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Let's "shine the light on another dark corner of the industry."
—— Don Henley
STARS WANT INDUSTRY PROBE
Henley, Love Ask Legislators to Investigate Accounting Practices
Urged by such recording artists as Courtney Love and Don Henley, California lawmakers are entertaining thoughts of investigating the music industry’s accounting practices.

Word of a possible record industry probe is the latest shot fired in what is becoming a mounting war between artists and their recording labels.

According to Reuters, Love, Henley and others have beefed up negotiations with members of the California legislature about probing music industry accounting practices.

Henley has been leading a group of recording artists lobbying for repeal of a loophole in state labor law they claim gives record companies unfair commercial control over performers' careers.

Last week, Democratic members of both the California Assembly and Senate spoke to Henley and his supporters about launching a legislative probe into the broader issues of record company accounting practices, the artist told Reuters.

Such an investigation, Henley said, would "shine the light on another dark corner of the industry."

California lawmakers' interest in corporate transparency has been sparked by recent financial scandals, he said.

State Sen. Kevin Murray told Reuters he plans to hold hearings this spring into accounting practices by the record labels.

Murray said his hearings would focus on allegations by artists that record companies routinely under-report and underpay royalties to performers.

A group of stars, including Love, Henley and Carole King, appeared in California's state capital last week to lobby for new legislation that would free artists from what they say is "indentured servitude" to record companies.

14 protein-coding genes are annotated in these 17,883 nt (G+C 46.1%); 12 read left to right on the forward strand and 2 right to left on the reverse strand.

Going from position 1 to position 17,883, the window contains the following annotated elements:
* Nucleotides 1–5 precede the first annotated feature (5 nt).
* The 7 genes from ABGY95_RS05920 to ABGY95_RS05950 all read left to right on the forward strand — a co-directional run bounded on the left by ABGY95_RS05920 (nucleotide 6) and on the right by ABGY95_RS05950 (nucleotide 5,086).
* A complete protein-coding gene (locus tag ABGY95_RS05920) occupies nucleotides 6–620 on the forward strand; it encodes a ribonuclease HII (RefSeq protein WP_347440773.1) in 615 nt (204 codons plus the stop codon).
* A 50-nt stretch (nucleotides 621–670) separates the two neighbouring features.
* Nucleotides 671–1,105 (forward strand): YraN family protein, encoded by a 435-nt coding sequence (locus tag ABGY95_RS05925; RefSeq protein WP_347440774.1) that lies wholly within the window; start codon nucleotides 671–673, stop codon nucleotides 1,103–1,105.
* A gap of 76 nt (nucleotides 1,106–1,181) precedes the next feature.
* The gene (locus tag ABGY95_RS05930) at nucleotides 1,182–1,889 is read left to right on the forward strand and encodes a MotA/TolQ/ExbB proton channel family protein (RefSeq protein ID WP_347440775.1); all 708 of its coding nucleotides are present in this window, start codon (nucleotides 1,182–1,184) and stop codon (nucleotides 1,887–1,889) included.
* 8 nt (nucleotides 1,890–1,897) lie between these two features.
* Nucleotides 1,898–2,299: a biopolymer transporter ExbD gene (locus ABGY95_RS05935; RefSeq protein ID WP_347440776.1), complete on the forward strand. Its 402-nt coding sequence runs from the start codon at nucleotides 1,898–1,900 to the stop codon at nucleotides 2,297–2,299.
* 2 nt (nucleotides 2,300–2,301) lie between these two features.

The artists' group, the Recording Artists Coalition, wants to repeal an amendment won by the music industry in 1987 that allows record labels to keeps performers tied to contracts longer than talent in other industries such as film and television.

Organized labor unions, including the AFL-CIO, have backed that campaign.

Now there is interest in examining how performers routinely have to spend money to audit expenses that labels claim against standard recording agreements, he said.

State Assemblyman Joe Nation, who represents Marin County, said he, too, had spoken with Henley about hearings on record company accounting issues.

Nation, an economist with expertise in antitrust issues, said he was waiting for more information before deciding whether to call such hearings.

But Murray, who introduced legislation amending the state labor law to close the 15-year-old exemption for record labels, said he would move ahead with hearings in the Senate.

"The auditors tell us that every time they audit they find that the labels significantly underpay, leading to the conclusion that the labels are not making honest mistakes but have a practice of stealing from the artists," he said.

Hilary Rosen, president and CEO of the Recording Industry Association of America, said such accusations were sensational and without merit. "Nobody would propose to make any excuse for bad accounting practices, but accusations of cheating are clearly emotional," Rosen said.

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